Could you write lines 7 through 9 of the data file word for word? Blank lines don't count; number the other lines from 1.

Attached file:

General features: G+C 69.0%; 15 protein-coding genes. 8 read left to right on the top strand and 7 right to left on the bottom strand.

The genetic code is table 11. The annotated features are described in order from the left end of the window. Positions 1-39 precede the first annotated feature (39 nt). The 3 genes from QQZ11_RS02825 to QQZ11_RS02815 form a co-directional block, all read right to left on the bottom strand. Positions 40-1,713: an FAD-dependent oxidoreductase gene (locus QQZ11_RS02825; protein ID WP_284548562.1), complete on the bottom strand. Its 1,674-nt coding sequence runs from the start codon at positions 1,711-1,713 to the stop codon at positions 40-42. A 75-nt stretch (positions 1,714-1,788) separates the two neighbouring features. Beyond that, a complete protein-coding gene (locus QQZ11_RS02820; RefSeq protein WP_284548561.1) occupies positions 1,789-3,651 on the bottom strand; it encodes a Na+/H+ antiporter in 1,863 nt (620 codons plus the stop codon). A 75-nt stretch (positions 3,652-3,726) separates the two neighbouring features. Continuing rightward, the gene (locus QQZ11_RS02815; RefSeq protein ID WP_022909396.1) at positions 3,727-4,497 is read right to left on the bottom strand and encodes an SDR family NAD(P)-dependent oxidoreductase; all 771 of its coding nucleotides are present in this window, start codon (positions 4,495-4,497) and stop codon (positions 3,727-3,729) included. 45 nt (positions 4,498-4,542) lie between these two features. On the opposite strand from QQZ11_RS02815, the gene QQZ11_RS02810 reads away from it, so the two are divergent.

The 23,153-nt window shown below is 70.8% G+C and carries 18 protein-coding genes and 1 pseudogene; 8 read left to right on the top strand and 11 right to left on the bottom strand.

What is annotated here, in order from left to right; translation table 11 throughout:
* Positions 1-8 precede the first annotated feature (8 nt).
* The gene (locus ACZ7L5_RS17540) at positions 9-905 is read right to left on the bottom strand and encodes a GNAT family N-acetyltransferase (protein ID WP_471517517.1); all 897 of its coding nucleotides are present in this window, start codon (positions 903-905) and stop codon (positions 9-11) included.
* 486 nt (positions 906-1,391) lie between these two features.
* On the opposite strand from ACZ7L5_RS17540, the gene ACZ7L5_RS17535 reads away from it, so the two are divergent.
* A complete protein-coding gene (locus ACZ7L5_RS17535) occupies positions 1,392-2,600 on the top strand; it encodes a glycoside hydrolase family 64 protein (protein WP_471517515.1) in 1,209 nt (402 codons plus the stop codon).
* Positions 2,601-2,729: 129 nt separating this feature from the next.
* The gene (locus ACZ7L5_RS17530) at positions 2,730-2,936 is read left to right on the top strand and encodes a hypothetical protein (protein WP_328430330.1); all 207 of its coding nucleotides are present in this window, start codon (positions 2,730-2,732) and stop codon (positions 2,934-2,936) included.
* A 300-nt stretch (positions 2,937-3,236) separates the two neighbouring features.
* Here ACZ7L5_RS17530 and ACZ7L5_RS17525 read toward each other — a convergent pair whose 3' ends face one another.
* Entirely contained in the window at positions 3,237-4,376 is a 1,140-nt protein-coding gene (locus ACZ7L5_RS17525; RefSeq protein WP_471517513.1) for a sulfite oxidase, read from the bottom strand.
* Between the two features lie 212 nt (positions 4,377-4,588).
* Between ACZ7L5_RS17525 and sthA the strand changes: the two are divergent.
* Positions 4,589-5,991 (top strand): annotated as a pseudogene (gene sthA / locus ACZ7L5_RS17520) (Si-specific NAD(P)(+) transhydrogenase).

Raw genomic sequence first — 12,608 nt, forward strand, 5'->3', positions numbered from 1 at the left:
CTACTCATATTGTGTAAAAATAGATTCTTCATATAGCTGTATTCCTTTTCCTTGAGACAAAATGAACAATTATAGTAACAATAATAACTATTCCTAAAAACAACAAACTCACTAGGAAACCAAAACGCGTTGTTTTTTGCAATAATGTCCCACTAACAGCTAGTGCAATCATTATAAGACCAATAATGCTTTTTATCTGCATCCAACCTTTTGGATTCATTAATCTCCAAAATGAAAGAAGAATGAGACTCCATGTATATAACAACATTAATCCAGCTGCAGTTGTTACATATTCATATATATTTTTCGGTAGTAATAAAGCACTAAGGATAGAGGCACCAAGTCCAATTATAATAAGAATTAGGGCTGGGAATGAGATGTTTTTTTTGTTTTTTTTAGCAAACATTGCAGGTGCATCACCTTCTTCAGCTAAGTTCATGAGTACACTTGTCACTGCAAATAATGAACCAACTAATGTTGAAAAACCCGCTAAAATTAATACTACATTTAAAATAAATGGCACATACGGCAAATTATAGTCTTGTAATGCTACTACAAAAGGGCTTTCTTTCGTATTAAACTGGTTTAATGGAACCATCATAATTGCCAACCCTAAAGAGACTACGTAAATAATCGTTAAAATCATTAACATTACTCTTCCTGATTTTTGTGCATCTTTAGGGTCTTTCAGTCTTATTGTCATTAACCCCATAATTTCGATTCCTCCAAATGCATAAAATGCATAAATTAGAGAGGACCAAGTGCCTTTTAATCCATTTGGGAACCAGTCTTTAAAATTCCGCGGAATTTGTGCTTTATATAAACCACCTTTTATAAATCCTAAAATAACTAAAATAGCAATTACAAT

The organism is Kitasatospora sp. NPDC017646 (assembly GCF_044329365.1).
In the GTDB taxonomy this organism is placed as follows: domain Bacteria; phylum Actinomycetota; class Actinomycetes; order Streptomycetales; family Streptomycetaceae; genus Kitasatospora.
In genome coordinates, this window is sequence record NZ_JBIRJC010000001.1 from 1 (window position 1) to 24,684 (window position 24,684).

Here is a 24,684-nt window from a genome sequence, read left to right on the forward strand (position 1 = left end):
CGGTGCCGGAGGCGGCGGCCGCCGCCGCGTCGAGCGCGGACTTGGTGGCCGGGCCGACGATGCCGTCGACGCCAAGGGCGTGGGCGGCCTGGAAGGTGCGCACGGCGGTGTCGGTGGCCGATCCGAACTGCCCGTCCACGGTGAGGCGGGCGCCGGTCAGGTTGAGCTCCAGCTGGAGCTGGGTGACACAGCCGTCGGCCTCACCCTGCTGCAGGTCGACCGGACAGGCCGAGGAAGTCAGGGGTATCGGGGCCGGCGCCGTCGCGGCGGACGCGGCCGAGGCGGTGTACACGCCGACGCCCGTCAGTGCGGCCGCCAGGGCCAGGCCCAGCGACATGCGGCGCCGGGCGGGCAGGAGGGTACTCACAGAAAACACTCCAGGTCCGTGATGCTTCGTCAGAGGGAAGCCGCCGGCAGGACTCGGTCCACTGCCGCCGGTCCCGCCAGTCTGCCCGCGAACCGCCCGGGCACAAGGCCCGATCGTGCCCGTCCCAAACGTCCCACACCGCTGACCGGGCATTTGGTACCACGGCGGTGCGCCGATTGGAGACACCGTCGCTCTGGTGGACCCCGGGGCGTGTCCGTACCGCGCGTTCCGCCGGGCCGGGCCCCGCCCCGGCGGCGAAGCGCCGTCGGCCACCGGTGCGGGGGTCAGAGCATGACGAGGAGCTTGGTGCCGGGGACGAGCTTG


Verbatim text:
* 486 nt (positions 906-1,391) lie between these two features.
* On the opposite strand from ACZ7L5_RS17540, the gene ACZ7L5_RS17535 reads away from it, so the two are divergent.
* A complete protein-coding gene (locus ACZ7L5_RS17535) occupies positions 1,392-2,600 on the top strand; it encodes a glycoside hydrolase family 64 protein (protein WP_471517515.1) in 1,209 nt (402 codons plus the stop codon).